SEATTLE — "Hold on tight, spider monkey."
Remember that? Remember sitting in a cool, dark theater, popcorn in hand, surrounded by "Twilight" fans, and watching Robert Pattinson use that line and then basically float with Kristen Stewart in a straight line from tree to tree in the forests surrounding Forks? I still laugh at that scene.
And doesn't that say something? It's been 15 years since the film adaptation of the first entry in Stephenie Meyer's "Twilight" franchise exploded on the big screen, dragging in everyone everywhere, not unlike a supermassive black hole — and I still watch that first movie. (Be jealous of my two-disc collector's edition DVD that came with special collector cards.)
That film, not to mention the 2005 oh-so-dramatic (and, let's be honest, thematically problematic) book of the same name from which it was adapted, was a cultural phenomenon when it opened to the vampire-obsessed public on Nov. 21, 2008. It earned nearly half a billion dollars at the box office, and each of the four (yes, four) sequels raked in anywhere from $700 million to $850 million. I'll be the first to admit that I contributed more than my fair share to those totals, but it's the first movie that holds a personal record for me (and on which I spent far too much money).
You see, that 122-minute movie is an easy icebreaker for me: "Tell us something fun about yourself, Dominic." "Well, I may have seen 'Twilight' more than two dozen times in theaters." As you can imagine, I get some strange looks — and demands for an explanation.
It released right before Thanksgiving break my junior year of college, easily becoming the topic du jour (maybe only second to travel plans and holiday meals). I made plans to see it with different groups of friends — those at school, those back home. As is typical, plans changed, and the large groups splintered into much tinier ones. Instead of seeing "Twilight" just twice over the next few weeks, I went with multiple groups to see Stewart and Pattinson stare awkwardly at each other for minutes on end.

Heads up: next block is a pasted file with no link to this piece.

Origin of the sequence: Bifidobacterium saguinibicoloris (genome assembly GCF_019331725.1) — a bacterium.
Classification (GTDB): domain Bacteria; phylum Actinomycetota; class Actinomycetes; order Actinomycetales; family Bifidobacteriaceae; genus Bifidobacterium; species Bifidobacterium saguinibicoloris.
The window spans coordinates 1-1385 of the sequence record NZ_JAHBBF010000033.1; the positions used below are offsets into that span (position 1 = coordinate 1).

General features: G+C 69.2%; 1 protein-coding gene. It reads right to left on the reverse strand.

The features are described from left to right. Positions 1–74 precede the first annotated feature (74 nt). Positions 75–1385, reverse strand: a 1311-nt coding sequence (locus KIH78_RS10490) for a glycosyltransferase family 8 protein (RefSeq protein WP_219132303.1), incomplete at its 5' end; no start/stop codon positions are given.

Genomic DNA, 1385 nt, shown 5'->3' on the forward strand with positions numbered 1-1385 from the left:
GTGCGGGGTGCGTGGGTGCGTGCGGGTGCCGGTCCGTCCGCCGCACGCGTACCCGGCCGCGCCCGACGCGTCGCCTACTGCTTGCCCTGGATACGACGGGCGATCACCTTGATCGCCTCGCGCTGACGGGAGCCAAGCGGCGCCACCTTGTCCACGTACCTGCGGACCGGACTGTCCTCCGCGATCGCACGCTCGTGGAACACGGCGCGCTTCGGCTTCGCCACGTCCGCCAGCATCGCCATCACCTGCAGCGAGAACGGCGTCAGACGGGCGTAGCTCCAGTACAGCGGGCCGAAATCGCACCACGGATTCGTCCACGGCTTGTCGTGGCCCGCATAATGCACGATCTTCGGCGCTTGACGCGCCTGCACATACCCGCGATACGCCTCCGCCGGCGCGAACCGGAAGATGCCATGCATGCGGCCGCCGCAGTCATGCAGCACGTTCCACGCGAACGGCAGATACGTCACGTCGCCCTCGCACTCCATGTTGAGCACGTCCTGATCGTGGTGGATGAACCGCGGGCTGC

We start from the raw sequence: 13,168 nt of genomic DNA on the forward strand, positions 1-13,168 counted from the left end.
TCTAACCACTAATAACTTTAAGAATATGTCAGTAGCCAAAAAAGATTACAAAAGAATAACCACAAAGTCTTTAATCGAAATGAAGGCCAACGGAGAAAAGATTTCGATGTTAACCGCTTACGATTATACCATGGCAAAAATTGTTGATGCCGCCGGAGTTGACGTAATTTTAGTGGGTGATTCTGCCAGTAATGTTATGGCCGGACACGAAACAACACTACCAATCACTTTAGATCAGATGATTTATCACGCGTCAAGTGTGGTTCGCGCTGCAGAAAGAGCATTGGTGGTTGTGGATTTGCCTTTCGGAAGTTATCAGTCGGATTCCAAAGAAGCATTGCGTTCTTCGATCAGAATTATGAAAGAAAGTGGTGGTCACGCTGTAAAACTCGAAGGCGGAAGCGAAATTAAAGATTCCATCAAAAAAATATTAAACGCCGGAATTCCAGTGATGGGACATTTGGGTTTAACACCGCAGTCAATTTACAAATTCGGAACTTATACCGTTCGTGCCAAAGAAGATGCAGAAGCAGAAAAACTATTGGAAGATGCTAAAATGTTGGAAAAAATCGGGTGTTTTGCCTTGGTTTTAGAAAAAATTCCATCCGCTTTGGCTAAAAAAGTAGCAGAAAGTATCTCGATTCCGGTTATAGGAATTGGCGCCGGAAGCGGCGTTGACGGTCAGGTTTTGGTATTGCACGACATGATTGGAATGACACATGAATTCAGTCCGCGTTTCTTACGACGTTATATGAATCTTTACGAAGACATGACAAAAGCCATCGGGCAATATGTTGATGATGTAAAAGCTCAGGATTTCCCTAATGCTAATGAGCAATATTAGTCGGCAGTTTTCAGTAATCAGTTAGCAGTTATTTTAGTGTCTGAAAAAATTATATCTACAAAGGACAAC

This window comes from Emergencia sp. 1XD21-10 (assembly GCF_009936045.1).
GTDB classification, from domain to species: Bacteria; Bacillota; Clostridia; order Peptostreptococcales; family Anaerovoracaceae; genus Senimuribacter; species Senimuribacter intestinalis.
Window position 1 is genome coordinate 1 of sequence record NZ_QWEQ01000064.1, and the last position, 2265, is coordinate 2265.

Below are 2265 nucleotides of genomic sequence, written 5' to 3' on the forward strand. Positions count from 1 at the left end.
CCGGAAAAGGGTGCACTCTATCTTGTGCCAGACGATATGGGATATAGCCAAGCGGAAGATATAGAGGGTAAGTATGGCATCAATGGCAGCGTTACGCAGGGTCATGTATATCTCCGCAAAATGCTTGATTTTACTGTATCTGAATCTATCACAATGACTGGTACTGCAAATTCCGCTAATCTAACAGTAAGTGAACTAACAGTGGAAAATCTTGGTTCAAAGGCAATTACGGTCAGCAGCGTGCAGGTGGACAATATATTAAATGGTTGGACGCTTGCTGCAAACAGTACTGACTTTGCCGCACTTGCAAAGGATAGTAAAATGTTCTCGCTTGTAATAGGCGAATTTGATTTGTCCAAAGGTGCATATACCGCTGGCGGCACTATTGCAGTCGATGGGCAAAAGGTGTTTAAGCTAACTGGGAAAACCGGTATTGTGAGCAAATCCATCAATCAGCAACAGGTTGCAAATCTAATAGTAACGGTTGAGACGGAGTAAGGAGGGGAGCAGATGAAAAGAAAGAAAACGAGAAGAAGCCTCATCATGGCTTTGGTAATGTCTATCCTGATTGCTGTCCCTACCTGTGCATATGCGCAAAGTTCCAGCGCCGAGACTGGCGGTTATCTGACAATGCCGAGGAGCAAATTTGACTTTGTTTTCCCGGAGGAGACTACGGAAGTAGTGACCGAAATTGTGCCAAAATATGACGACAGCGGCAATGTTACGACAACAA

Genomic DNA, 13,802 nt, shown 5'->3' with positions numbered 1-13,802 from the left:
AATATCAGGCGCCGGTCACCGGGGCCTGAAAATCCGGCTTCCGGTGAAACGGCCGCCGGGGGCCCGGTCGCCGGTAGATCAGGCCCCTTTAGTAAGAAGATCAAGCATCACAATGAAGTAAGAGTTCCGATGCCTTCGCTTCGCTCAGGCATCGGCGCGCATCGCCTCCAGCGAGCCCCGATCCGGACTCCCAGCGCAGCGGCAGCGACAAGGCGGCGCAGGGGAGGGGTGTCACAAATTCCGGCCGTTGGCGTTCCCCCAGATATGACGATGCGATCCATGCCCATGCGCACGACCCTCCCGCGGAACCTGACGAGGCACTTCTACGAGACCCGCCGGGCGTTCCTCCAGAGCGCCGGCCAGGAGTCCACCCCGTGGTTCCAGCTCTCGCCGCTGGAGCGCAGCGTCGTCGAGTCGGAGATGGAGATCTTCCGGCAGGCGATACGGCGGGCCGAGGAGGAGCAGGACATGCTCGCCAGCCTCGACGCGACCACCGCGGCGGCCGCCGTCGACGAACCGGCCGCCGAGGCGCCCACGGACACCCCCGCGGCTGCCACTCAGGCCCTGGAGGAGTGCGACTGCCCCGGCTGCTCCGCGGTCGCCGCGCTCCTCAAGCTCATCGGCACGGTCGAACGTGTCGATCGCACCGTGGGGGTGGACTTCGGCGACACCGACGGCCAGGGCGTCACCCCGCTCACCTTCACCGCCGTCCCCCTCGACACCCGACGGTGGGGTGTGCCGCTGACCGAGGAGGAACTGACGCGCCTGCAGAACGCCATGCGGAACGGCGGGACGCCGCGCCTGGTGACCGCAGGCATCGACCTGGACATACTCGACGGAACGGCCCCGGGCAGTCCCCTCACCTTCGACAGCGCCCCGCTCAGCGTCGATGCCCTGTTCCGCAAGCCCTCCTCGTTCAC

And then it became a bit of a stress reliever during the final weeks of the semester; one of my best friends and I, needing a break from the rigors of school, once were the only people at a screening, quoting lines to each other and thoroughly enjoying the nonsense playing out in front of us. It's easy to procrastinate when you're watching pretty people deal with their (bloody) problems.
By the time the film finally stopped playing in local theaters, I had seen it at least 24 times (I've lost track of whether the final total was 25 or 26, but it hardly matters at this point). It became both a running joke among fraternity brothers and friends, and an odd point of pride: I'll never be able to explain exactly why I chose to see "Twilight" so many times, but I bet few others can match that number. (Whether they'd ever admit to it is a separate issue entirely.)
"Twilight" was even the reason for my first trip to the Olympic Peninsula. By senior year, my mother had become enamored with the books and the first two movies ("Twilight" and "New Moon"), and she wanted to see where the magic happened. What followed was a weeklong trip to Forks, the setting of the movie (though most of it wasn't filmed there), that was both hilariously disappointing — "tourist trap" would be too kind a descriptor — and now a fond memory. My mom and I watched movies in our rental while the rain endlessly poured outside, hiked to the Pacific Ocean during a rare break in the weather and drove to Port Angeles (Lake Crescent is gorgeous!) to eat dinner at Bella Italia. (We got a few strange looks; we may have been overdressed.) The trip wasn't what we were expecting, but it's something I'll never forget.
"Twilight" is not a good movie, and it hardly deserved all those ticket purchases, but even so, it served as a bridge between me and others: friends who continue to tease me about it, a parent who still watches the movie with me, new co-workers who want to learn something odd about me. I laugh more often than the director likely hoped for each time I rewatch it — the chiming sparkles get me every time — but here I am, watching (and writing about) it 15 years later with a smile on my face. There are far worse ways to be remembered.